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Russia Defying UN Sanctions On North Korea – FT

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Moscow has been reportedly exporting oil directly to Pyongyang despite a ban

Russia has started supplying oil directly to North Korea in defiance of UN sanctions, the Financial Times reported on Tuesday, citing satellite images as evidence.

According to the report, the images that were shared with the outlet by a UK think-tank – the Royal United Services Institute (RUSI) – show that at least five North Korean tankers travelled this month to collect oil products from Vostochny Port in Russia’s Far East.

The shipments, which started on March 7, are reportedly the first documented direct seaborne deliveries from Russia since the UN Security Council (UNSC) imposed a strict oil import cap on North Korea in 2017 in response to its long-range missile and nuclear tests. The UN requires member countries to report on the supply, sale, and transfer of all refined petroleum products to North Korea, and has imposed a 500,000 barrel limit on Pyongyang’s annual imports of refined petroleum.

“These oil deliveries constitute a full-frontal assault against the sanctions regime, which is now on the brink of collapse,” a former coordinator of the UN panel that monitors sanctions against North Korea, Hugh Griffiths, was quoted as saying.

The report highlights that the vessels, which are North Korean-flagged and classified as oil product tankers, all visited the same berth operated by a Russian oil company at Vostochny Port, where they appeared to load.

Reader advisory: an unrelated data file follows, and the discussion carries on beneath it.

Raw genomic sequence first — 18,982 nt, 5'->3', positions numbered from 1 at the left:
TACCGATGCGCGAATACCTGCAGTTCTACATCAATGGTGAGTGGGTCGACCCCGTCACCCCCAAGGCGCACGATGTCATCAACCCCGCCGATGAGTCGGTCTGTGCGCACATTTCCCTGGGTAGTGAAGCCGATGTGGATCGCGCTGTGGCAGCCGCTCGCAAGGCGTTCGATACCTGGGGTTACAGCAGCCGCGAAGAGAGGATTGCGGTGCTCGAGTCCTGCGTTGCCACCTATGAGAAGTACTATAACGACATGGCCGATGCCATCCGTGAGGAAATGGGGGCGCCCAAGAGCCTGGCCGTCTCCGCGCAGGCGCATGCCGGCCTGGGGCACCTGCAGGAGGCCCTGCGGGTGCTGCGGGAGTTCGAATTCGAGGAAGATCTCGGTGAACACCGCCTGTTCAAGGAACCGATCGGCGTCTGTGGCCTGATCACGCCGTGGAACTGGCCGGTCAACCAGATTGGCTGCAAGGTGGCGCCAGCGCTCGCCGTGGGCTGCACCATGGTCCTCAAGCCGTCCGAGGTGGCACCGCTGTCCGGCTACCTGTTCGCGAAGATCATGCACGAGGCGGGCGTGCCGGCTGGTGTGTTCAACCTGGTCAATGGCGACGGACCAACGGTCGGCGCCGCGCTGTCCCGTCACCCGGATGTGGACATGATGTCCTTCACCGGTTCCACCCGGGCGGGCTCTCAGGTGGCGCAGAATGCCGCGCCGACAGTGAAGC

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The Mansudae Fountain Park, Pyongyang, North Korea
UN reveals new Russian oil supplies to North Korea

Satellite imagery reportedly confirmed that two of them then travelled from Vostochny to the North Korean port of Chongjin, where they appeared to unload.

“The vessels we’ve seen at Russian terminals are some of the largest-capacity vessels in North Korea’s fleet, and the vessels are continually sailing in and out of the port,” Joseph Byrne, a research fellow at RUSI, told FT. “Several of these vessels are also UN-designated, meaning they shouldn’t even be allowed entry into foreign ports, let alone involved in oil deliveries,” he claimed.

RUSI researchers have calculated that the oil deliveries documented from Vostochny Port could amount to 125,000 barrels of oil products — a quarter of the permitted annual quota — in a matter of weeks, the FT wrote.

The UN’s sanctions committee reported last June that exports of oil from Moscow to Pyongyang resumed in December 2022 after a two-year halt. North Korean Foreign Minister Choe Sun Hui said at the time that “strategic cooperation” between the two countries has never been stronger, characterizing it as a new “heyday” in bilateral ties.

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